This week's featured benchmark is Requsition-to-Order cycle time. This is
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Here’s another good reason: Because the government says so. According to a recent Economist article, governments in several Latin American countries are requiring all companies to issue invoices electronically. The move helps governments nip tax fraud in the bud and, ensures they collect all the tax revenue they are entitled to.
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When designing apps, it's tempting to want to include a laundry list of features that will please everyone. The most successful app developers have found that less is more. Overloading apps can lead to problems. Too many features tend to confuse and annoy users. With over 21 billion app downloads in 2013, it's a crowded marketplace. The most successful apps today are using flat, simple typographical designs. Here's an in-depth look at this evolving trend and some exemplary apps.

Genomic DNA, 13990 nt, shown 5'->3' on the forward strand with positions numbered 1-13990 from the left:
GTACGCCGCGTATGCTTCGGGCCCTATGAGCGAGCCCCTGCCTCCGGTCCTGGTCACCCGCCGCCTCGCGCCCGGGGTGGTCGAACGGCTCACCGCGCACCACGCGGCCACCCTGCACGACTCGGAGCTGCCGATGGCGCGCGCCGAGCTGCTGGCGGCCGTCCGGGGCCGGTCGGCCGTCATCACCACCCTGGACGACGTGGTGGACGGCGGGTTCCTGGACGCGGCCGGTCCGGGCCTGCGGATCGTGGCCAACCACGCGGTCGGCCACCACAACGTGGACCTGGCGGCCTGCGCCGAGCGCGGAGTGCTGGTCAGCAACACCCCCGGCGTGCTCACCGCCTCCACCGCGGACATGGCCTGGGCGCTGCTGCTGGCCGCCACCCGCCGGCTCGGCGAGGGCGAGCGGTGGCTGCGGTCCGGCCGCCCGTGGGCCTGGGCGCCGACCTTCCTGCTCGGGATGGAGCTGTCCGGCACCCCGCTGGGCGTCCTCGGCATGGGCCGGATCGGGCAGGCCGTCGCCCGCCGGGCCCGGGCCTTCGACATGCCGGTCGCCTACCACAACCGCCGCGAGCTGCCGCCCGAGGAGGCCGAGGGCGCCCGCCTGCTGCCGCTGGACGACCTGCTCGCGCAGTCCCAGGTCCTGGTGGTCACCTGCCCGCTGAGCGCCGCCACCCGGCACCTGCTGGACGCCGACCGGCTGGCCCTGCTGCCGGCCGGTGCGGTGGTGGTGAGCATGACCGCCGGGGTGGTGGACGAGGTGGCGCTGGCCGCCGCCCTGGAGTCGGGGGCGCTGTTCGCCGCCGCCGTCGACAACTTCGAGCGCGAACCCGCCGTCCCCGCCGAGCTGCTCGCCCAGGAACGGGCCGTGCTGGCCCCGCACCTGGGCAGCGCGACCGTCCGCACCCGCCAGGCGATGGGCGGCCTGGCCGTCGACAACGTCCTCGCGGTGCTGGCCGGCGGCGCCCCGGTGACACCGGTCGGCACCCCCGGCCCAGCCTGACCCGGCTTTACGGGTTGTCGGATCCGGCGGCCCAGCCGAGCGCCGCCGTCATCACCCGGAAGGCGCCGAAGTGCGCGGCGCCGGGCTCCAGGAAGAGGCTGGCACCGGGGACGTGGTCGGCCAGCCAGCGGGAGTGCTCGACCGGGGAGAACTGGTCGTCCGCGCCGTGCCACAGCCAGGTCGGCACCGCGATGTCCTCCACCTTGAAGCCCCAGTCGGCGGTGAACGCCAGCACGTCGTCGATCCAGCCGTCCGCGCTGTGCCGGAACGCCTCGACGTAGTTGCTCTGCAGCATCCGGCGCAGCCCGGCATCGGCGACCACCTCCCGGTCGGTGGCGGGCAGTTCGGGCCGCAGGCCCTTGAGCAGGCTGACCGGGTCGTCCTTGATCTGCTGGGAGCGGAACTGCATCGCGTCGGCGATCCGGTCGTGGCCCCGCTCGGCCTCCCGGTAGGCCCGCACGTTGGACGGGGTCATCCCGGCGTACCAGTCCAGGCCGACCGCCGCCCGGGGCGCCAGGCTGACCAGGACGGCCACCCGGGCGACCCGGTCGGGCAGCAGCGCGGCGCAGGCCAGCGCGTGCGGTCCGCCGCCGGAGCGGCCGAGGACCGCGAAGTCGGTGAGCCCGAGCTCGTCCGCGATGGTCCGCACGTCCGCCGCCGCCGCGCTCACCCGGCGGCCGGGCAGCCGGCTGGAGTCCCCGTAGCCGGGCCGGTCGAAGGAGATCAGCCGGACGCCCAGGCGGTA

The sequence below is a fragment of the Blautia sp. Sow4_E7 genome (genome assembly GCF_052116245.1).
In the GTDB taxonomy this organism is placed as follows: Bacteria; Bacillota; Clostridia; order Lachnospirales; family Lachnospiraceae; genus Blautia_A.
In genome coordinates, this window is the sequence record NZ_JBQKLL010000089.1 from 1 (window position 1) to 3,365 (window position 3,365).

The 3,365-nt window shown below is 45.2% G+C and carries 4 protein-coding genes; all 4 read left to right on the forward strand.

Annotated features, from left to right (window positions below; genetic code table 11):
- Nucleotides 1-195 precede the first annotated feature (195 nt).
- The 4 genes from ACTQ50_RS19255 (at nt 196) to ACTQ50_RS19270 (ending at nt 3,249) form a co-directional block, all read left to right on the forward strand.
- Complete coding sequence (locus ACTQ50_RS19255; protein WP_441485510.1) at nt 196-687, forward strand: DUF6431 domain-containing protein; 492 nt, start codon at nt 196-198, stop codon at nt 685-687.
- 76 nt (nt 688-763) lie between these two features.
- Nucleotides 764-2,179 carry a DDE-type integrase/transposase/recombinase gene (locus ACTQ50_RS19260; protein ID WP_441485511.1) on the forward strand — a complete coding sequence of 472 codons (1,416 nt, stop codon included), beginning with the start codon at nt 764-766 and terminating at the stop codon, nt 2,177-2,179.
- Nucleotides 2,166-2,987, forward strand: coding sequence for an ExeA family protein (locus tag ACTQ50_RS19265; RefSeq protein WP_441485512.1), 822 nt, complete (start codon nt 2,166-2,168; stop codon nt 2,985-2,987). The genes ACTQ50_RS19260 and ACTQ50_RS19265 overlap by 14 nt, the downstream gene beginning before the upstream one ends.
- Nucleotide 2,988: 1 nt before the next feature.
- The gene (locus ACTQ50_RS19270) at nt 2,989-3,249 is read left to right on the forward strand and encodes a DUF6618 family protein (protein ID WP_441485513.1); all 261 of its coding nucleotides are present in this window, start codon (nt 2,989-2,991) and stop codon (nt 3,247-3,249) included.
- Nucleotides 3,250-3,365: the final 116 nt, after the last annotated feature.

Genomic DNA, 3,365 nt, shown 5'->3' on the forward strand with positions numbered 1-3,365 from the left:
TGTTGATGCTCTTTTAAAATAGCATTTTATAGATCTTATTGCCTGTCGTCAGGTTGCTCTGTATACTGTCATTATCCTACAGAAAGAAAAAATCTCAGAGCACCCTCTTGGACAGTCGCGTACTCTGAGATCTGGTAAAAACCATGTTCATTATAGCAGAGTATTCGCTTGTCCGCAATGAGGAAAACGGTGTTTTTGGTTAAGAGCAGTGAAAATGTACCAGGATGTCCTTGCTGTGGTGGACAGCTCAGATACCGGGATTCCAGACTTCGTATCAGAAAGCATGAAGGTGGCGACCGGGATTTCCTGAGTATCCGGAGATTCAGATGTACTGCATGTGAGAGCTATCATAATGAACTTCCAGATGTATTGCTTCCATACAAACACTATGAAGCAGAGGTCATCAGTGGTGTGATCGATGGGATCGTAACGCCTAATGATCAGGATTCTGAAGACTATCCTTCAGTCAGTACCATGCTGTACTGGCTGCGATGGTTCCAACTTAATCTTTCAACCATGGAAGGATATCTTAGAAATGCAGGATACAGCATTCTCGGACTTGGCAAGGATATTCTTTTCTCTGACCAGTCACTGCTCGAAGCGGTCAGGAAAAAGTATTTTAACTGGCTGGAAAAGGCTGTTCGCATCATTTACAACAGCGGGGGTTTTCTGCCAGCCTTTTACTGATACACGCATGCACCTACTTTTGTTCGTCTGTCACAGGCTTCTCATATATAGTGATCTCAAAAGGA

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That’s why Coupa mobile is bringing invoice approval to your cell phone. You’ll see all of the key invoice details right on your screen, so you can approve invoices that are ready to pay, reject any invoices that have issues, and leave comments to let everyone in the approval chain know why. When it’s this easy you don’t have to worry about interruptions to your other responsibilities.
Check it out in this 45-second video starring our mulit-talented dev team, Martijn (Invoice PM), Chris Yin (Mobile PM), Sal and Jeff (iOS Devs), Pallavi, Rofaida and Suzie, who's helping us put a stranglehold on our competition when she's not making videos. Props to Adhitya (our film intern), for recording and editing!